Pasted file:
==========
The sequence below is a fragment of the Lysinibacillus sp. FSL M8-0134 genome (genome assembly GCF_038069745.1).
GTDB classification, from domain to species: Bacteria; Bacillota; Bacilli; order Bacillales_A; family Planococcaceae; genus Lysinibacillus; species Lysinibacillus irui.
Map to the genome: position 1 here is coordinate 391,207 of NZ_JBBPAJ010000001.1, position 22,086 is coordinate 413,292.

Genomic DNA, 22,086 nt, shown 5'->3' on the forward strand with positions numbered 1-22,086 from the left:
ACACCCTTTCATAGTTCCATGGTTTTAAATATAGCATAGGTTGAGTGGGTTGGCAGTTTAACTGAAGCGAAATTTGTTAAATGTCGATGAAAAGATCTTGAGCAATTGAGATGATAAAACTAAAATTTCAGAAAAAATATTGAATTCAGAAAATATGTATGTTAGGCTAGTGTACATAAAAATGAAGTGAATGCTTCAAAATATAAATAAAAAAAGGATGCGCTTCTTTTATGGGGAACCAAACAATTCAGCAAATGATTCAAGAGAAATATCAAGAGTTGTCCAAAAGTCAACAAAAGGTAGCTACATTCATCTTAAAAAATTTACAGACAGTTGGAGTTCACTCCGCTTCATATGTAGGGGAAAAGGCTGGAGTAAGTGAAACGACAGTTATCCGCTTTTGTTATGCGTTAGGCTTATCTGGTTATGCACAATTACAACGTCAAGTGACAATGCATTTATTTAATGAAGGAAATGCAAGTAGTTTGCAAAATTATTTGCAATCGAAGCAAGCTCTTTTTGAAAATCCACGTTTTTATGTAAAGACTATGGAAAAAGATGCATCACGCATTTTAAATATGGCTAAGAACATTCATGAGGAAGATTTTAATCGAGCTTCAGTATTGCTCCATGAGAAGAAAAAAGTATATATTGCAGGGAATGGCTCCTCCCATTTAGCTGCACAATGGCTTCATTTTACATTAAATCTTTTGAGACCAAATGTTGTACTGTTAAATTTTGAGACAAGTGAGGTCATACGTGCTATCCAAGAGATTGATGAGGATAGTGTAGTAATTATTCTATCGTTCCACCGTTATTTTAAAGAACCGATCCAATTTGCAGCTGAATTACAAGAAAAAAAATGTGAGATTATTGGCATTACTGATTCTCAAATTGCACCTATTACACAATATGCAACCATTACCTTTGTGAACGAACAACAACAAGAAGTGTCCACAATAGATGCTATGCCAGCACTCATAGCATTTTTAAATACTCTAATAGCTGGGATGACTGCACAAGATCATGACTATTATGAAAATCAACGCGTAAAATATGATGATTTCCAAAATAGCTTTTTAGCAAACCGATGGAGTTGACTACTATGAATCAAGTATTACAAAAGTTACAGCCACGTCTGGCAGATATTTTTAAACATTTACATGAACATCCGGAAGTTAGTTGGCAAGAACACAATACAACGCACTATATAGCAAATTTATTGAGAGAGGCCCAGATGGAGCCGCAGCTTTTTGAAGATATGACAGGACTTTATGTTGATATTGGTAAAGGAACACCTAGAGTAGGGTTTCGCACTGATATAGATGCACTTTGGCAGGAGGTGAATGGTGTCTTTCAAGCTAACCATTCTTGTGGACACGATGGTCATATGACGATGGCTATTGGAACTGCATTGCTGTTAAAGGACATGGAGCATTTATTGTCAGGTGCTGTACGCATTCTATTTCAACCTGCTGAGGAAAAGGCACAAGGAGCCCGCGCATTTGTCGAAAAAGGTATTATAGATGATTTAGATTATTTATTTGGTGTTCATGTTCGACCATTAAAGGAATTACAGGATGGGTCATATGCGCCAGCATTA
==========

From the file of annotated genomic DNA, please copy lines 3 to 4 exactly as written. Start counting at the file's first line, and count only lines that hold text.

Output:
Map to the genome: position 1 here is coordinate 391,207 of NZ_JBBPAJ010000001.1, position 22,086 is coordinate 413,292.

Genomic DNA, 22,086 nt, shown 5'->3' on the forward strand with positions numbered 1-22,086 from the left: